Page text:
A lot of my client work involves working with online banking apps and managing financial reports that I share electronically with other professionals like CPAs, financial advisors and estate attorneys. I’m a stickler for security and was curious about cyber insurance and if it was something my clients should have.
What It Is
According to Wikipedia, cyber insurance is a product used to protect individuals and businesses from Internet-based risks. We’re all familiar with headlines related to data breaches. Cyber insurance typically covers liability related to data destruction, hacking, theft, etc.
Do Individuals Need Cyber Insurance?
According to Slate — a daily Web magazine — the simple answer is no. While the article’s author (Josephine Wolff) admits she’s new to the world of adulthood and the need for all types of insurance, she’s done some impressive digging. By the way, I learned that she is an assistant professor of public policy and computing security at Rochester’s Institute of Technology. Age aside, I think she’s a credible source.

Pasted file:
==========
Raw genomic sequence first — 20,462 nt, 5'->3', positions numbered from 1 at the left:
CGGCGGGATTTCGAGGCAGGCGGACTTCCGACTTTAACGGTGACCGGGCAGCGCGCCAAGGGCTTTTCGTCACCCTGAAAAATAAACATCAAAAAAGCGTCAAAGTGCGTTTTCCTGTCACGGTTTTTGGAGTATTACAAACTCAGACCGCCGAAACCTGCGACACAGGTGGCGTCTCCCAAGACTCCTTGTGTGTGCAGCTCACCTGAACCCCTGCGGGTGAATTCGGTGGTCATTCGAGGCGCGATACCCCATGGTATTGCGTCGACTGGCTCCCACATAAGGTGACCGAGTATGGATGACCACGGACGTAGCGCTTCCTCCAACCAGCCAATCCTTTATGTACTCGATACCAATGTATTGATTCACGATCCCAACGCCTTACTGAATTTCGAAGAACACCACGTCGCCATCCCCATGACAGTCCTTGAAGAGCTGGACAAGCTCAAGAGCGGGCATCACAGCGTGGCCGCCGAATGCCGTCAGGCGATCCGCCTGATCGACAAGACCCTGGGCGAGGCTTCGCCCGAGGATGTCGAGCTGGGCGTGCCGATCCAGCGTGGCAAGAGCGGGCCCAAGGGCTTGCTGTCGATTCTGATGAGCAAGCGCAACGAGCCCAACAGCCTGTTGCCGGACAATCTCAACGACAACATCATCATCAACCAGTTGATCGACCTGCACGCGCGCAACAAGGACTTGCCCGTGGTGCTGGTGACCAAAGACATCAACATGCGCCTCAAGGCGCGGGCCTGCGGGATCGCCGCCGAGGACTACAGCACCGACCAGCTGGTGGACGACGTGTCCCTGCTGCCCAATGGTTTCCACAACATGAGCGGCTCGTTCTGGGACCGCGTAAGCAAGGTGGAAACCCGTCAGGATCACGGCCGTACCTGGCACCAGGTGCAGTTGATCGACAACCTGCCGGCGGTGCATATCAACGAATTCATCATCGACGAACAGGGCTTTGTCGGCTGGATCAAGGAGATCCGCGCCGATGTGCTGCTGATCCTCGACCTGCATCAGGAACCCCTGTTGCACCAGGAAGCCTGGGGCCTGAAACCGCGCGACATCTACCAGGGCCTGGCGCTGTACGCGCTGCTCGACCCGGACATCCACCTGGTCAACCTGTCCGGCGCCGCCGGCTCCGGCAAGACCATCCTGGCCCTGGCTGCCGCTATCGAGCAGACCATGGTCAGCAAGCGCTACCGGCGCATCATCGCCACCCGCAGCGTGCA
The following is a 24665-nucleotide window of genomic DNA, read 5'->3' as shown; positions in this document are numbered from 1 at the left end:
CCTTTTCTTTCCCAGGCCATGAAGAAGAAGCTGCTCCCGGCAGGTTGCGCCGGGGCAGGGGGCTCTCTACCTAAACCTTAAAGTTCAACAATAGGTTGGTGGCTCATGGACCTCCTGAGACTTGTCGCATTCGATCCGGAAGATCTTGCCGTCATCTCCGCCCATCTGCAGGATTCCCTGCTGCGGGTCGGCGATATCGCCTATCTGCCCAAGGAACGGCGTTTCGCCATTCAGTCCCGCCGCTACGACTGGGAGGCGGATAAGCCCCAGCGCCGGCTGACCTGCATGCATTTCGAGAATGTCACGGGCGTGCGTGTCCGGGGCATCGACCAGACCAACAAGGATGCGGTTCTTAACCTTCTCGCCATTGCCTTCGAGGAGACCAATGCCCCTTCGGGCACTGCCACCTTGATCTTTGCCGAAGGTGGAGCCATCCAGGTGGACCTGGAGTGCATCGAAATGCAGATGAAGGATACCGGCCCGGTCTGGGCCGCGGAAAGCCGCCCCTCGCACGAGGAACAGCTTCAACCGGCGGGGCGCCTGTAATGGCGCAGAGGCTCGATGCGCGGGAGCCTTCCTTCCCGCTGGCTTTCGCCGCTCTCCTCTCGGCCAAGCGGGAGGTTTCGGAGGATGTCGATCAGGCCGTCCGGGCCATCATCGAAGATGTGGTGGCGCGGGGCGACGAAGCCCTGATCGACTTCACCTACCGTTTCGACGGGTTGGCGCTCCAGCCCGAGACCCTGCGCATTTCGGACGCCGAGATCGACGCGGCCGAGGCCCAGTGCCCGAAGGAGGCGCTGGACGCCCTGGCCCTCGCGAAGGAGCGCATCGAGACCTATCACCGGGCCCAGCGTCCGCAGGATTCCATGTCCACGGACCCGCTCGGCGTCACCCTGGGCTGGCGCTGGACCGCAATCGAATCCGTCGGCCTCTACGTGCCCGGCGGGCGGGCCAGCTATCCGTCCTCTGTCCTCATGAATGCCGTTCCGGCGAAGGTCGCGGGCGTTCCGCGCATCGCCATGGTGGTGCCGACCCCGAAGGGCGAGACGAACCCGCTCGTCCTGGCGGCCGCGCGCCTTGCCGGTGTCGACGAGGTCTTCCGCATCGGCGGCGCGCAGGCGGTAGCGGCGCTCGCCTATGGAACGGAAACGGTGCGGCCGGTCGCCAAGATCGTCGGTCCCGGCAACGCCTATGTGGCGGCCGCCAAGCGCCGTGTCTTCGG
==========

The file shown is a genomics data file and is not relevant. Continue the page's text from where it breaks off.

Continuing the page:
Possible Exceptions for Individuals
So are there exceptions for individuals who may need cyber insurance? Of course. Again, talk with your insurance agent, especially if you employ household staff or pay contractors more than $600 per year. According to the IRS, you need to send them 1099s. And those documents contain sensitive and personal information — like their name, address, social security or TIN. Store those 1099s on your computer or in paper files? That’s a potential entry point for a breach. Locked cabinets, password-protection and other measures are common sense.
Small Business Considerations
If you’re a small business and store personal and confidential information (like names, addresses, credit cards), then I urge you to talk with your insurance agent. Intuit advises that any business that hosts a website that interacts with the public should have cyber liability insurance.
Travelers Insurance’s CyberFirst Essentials, a policy for small businesses, provides protection against data breach claims and lawsuits. They cite these common ways that security can be compromised within a small business:
- Online hacking and theft of confidential data such as credit cards and social security numbers.
- Accidental sharing of personal information
- Loss of paper or electronic records from an office
Do you have cyber insurance? Is it worth the peace of mind?
Photo credit: Holly Victoria Norval